TECUMSEH, Okla. (AP) _ With the wind whipping into small cyclones of red dirt, dozens of cowfolks, kids and wagons piled into Tecumseh Friday in anticipation of the 28th annual Land Run Ride.

And though a burn ban prohibited massive old-fashioned bonfires at the campsite, Lindel Souders said participating city slickers, cowboys and cowgirls will do what they do best throughout this historical journey _ ride, talk and teach the young ones about traditions past.

At least 75 people registered to participate on the 100-mile, seven-day route, which changes year to year, winding through central Oklahoma and ending in Norman in time to participate in the Saturday, April 22, '89er Day Parade on Main Street.

Kenneth Duggan, longtime wagon train participant, said part of the magic of the trail is to bring history alive and show his children and grandchildren another way of life.

``There's no age limit on this,'' said Duggan, whose 2-week-old granddaughter and her mother will join him on the one-week journey. ``It's like a once-in-a-lifetime deal. Some people will only see this type of thing on TV and here you can see it in real life. It's just such a tradition and I hope that they can pass this on, keep it going.''

And while he's visited sites around the United States while driving a big rig, ``nothing compares to seeing things when you're hitched up to a horse and buggy,'' Duggan said.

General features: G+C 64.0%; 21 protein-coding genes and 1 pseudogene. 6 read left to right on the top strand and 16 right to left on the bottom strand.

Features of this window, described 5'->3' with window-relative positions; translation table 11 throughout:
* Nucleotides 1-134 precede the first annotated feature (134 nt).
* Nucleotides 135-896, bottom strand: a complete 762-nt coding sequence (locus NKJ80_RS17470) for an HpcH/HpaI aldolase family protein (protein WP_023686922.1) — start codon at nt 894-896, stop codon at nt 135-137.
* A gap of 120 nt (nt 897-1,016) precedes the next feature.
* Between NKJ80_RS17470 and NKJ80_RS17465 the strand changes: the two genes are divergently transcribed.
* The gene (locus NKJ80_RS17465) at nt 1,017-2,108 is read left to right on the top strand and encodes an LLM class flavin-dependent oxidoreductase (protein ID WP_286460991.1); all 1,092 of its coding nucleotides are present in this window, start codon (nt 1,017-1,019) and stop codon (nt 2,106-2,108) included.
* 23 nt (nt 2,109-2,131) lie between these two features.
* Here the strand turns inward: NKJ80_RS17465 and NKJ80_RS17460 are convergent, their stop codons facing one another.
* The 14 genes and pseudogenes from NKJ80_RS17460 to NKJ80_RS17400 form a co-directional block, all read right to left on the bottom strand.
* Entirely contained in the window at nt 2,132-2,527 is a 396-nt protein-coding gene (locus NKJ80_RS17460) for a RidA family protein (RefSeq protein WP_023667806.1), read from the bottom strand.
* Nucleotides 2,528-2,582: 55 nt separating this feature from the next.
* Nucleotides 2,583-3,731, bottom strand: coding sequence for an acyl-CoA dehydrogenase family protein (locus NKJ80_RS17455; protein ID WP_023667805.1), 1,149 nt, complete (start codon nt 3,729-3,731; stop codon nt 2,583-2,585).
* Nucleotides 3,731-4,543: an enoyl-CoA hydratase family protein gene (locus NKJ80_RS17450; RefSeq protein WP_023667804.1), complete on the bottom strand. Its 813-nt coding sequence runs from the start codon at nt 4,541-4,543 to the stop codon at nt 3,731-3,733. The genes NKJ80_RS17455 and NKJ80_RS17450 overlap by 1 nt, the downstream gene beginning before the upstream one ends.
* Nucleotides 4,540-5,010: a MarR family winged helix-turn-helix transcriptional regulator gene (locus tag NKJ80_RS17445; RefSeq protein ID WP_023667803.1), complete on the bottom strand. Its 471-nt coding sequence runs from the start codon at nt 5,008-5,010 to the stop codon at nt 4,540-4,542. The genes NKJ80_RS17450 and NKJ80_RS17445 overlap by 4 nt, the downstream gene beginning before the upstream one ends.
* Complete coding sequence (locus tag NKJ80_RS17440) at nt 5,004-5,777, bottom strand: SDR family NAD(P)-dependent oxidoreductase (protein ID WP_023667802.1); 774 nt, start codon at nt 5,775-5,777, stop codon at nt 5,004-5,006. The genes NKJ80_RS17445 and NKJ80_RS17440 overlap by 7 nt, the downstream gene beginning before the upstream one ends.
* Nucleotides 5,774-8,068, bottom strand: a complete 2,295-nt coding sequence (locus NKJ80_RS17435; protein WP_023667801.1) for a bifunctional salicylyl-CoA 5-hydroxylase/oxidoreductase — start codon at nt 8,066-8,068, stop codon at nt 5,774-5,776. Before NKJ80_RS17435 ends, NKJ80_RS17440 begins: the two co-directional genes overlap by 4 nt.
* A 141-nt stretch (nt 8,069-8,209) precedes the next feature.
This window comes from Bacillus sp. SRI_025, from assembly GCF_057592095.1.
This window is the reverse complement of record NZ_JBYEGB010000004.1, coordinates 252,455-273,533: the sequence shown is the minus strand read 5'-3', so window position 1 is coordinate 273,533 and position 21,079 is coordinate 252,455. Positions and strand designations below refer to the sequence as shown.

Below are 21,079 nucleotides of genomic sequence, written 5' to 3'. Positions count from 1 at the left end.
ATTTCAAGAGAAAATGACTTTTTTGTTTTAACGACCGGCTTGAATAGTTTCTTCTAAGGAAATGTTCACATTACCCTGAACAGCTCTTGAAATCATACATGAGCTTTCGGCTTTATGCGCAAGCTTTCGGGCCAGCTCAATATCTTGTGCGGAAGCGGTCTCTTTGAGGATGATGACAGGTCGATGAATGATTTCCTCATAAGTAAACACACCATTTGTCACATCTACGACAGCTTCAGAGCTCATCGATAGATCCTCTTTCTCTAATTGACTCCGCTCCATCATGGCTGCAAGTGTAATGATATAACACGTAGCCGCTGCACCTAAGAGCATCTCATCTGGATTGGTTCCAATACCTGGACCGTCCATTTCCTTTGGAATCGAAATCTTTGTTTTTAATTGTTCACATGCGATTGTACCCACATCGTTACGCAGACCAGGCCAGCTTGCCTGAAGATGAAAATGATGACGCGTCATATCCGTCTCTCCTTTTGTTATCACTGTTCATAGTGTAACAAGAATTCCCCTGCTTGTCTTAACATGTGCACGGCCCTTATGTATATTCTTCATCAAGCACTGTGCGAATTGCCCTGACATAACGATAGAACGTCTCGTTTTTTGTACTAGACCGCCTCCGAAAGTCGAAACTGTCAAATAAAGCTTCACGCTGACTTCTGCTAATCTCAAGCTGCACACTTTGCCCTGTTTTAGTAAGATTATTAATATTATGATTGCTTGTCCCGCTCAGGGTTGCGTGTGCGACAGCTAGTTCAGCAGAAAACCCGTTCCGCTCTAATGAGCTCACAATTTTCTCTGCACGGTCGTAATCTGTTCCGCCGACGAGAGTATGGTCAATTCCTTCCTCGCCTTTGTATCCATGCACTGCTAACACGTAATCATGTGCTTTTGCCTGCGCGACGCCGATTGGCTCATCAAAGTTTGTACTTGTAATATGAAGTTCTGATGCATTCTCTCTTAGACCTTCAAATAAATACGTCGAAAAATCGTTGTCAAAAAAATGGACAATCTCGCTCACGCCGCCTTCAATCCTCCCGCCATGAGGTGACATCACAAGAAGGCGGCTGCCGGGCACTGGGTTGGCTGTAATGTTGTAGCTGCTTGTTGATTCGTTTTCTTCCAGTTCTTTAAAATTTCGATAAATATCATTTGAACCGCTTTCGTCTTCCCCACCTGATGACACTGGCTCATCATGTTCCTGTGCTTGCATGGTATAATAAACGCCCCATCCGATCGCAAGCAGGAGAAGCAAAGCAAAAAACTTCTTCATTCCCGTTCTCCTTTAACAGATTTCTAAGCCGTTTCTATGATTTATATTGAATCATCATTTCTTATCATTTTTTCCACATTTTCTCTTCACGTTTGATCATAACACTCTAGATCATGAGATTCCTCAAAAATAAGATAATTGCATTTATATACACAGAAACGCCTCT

Slow going and tedious as the journey may be, it's still a source of pleasure and reminder of days past, said J. Marsh, of Tecumseh.

``I just love to ride,'' he said. ``And it's fun to do this for the kids and to watch them watch us.''

Souders said this year riders will make overnight camp in Tribbey, Wanette, Rosedale, Maysville, Purcell, Slaughterville and at last, Norman. At each of the planned stops, Souders said he invites the public to come and visit.

``We love to show off our wagons and let people in to see the horses,'' he said. ``It's fun to watch the kids' eyes open and ask questions. We really enjoy doing that.''

Besides their daily rides, which at times can stretch more than 18 miles and through varying terrain, trail riders also will take time to stop and visit friends, old and new, along the way, Souders said.

``We're going to go by a couple of schools and nursing homes,'' he said. ``That's what it's really all about ... If you think about it, a lot of those folks in the nursing homes may be old enough to remember actually riding horses themselves or growing up in a time of horse and buggy.''